Through this major move, this bank is on track towards realizing its retail growth strategy…also, AEV tearsheet
UnionBank was founded in 1981 as a joint venture between the Aboitiz Group, Insular Life, and the Social Security System. Even recognized as the Best Digital Bank by major institutions such as The Asset, Asiamoney, and the Global Banking & Finance Review for multiple years, how would UnionBank’s acquisition of Citigroup’s consumer banking business affect the country’s banking industry?
We also take a look at one of the unit investment trust funds (UITF) offered by the bank. In addition to examining the fund’s portfolio, we are including a fundamental analysis of one of the fund’s largest holdings, providing you with the current Uniform Accounting Performance and Valuation Tearsheet for that company.
Philippine Markets Newsletter:
Friday Uniform Portfolio Analytics
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Amidst the multiple Filipino banks competing to cement their presence in the country, UnionBank, one of the country’s leading universal banks and the ninth-largest bank in assets, has been making moves to fast-track its growth in the retail banking segment.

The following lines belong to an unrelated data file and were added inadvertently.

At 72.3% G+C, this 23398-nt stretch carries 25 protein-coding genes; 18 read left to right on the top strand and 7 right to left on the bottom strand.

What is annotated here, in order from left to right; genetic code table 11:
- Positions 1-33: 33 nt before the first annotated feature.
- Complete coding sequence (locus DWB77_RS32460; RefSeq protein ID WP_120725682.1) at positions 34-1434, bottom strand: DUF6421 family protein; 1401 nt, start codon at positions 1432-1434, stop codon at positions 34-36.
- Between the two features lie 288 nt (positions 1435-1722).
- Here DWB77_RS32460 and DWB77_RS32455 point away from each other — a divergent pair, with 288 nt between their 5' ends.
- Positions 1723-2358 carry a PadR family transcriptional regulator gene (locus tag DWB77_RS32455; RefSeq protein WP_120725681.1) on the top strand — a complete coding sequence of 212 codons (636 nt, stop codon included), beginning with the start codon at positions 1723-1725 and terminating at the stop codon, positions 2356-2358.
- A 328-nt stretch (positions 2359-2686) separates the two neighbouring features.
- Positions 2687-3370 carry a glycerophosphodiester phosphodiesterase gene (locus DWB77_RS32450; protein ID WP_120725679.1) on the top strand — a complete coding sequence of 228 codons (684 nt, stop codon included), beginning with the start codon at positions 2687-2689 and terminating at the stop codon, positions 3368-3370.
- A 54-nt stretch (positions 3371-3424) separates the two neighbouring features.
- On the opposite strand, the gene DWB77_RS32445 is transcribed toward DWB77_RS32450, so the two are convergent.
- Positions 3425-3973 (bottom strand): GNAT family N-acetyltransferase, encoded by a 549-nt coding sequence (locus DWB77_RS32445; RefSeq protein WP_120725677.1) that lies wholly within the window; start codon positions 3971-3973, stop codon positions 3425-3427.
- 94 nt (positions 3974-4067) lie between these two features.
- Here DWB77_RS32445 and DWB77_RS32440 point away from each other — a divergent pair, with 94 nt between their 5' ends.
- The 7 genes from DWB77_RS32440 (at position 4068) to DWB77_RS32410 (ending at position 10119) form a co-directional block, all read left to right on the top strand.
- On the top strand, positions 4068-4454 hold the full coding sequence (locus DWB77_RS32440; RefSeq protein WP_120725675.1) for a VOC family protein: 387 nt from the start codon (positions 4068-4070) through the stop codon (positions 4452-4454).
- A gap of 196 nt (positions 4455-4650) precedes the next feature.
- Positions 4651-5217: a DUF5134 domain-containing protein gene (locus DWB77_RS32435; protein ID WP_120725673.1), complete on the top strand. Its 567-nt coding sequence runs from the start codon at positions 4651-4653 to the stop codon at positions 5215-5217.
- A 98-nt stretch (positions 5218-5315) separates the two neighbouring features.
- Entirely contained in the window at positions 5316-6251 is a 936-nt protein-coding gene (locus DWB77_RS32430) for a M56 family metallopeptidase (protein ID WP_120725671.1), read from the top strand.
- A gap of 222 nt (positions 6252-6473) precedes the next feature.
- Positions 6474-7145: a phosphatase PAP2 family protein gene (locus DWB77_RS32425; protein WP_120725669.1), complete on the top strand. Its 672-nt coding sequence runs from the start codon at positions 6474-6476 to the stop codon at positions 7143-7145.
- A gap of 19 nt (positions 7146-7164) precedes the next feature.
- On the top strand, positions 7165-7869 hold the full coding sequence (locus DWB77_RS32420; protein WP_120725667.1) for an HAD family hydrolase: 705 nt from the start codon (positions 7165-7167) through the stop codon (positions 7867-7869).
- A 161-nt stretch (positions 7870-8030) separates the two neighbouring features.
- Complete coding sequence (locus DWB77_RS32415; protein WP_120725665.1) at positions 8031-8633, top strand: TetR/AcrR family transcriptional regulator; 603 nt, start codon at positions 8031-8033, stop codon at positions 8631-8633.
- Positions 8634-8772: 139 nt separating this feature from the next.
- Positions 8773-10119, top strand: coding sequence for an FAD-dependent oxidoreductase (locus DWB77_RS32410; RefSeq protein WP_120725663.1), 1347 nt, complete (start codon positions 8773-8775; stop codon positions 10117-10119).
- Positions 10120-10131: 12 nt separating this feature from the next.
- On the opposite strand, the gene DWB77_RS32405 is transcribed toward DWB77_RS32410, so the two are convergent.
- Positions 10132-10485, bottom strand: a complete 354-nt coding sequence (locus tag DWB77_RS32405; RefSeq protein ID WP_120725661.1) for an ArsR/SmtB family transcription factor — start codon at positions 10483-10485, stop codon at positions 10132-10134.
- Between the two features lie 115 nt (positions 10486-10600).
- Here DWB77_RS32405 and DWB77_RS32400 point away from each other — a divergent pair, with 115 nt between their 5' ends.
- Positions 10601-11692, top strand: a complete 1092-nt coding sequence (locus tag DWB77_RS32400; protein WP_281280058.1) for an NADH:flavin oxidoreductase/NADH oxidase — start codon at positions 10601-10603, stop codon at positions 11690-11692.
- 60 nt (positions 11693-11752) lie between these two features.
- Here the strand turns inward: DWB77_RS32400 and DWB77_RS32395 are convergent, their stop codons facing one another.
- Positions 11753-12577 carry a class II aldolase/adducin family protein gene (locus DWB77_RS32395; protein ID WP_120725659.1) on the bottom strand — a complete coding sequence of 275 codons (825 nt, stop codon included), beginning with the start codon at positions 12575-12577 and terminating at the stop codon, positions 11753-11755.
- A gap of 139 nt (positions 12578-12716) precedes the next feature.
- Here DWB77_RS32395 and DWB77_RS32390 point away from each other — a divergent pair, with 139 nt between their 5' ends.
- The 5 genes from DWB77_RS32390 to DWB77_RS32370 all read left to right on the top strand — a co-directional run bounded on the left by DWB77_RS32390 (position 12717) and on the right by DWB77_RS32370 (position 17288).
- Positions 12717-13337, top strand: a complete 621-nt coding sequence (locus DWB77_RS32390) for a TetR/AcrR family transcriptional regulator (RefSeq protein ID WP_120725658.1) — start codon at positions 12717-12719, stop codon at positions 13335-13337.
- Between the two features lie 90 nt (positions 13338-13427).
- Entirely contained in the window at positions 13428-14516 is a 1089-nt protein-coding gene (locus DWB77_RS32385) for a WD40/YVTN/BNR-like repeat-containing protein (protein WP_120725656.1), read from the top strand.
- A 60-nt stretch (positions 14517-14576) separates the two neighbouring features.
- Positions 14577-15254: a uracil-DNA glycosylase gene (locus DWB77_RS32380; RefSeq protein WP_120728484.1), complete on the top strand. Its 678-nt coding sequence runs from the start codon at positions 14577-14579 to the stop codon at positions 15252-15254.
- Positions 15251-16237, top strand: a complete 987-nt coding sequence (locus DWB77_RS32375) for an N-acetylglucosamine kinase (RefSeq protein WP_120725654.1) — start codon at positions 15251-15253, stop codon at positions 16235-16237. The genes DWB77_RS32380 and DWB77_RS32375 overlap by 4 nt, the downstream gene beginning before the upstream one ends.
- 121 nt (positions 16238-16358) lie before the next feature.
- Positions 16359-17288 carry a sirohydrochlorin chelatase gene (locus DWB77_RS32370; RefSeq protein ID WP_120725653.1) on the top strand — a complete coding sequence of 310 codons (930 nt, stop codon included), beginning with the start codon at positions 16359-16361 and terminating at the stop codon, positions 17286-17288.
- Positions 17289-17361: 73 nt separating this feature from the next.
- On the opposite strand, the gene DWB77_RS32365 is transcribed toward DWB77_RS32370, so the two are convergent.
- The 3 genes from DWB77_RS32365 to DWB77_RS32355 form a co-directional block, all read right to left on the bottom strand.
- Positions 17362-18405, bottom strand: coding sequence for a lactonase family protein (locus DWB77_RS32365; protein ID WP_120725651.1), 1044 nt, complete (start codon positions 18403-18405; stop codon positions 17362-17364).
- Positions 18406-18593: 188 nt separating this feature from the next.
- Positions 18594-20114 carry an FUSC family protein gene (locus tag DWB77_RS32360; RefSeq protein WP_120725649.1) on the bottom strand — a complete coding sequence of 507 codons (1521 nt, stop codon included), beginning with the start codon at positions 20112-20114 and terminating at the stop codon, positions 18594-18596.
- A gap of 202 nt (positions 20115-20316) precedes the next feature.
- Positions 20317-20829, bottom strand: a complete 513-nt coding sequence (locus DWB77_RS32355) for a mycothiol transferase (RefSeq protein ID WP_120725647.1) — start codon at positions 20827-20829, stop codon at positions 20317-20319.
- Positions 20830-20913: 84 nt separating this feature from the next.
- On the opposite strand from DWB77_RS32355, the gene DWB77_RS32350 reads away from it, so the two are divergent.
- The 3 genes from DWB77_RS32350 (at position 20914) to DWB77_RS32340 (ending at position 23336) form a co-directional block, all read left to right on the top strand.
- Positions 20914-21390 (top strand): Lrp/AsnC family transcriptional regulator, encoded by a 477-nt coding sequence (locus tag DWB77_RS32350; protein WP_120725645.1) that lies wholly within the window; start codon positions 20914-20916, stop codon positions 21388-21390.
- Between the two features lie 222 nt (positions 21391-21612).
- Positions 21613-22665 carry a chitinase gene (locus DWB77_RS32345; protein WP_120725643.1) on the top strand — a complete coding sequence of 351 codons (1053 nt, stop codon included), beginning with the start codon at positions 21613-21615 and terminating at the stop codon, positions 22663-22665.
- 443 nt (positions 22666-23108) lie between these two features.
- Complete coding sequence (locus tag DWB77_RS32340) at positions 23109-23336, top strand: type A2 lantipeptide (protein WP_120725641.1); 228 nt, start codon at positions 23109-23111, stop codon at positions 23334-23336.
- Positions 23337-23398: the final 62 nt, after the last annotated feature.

Last December 2021, UnionBank announced that it has reached an agreement with American banking giant Citigroup Inc. to acquire the latter’s local business in an effort to increase its higher-yielding consumer loan portfolio, net interest margins, and overall profitability in the long run.
The acquisition will cover Citi’s local credit card, unsecured lending, deposit, investment businesses, and Citicorp Financial Services and Insurance Brokerage Philippines Inc.—an insurance and investment provider for retail customers.
As a result, UnionBank will pay a total of PHP 55 billion for the buyout, which is the cash consideration for the net assets and a premium amounting to PHP 45.3 billion.
In order to raise capital for the acquisition, UnionBank recently announced a Stock Rights Offering (SRO) of 617.18 million shares with a 30% discounted price of PHP 64.81 per share.
Further solidifying the acquisition, the Philippine Competition Commission (PCC) approved the move by UnionBank on an April 5, 2022 ruling that states that the takeover does not significantly lessen competition.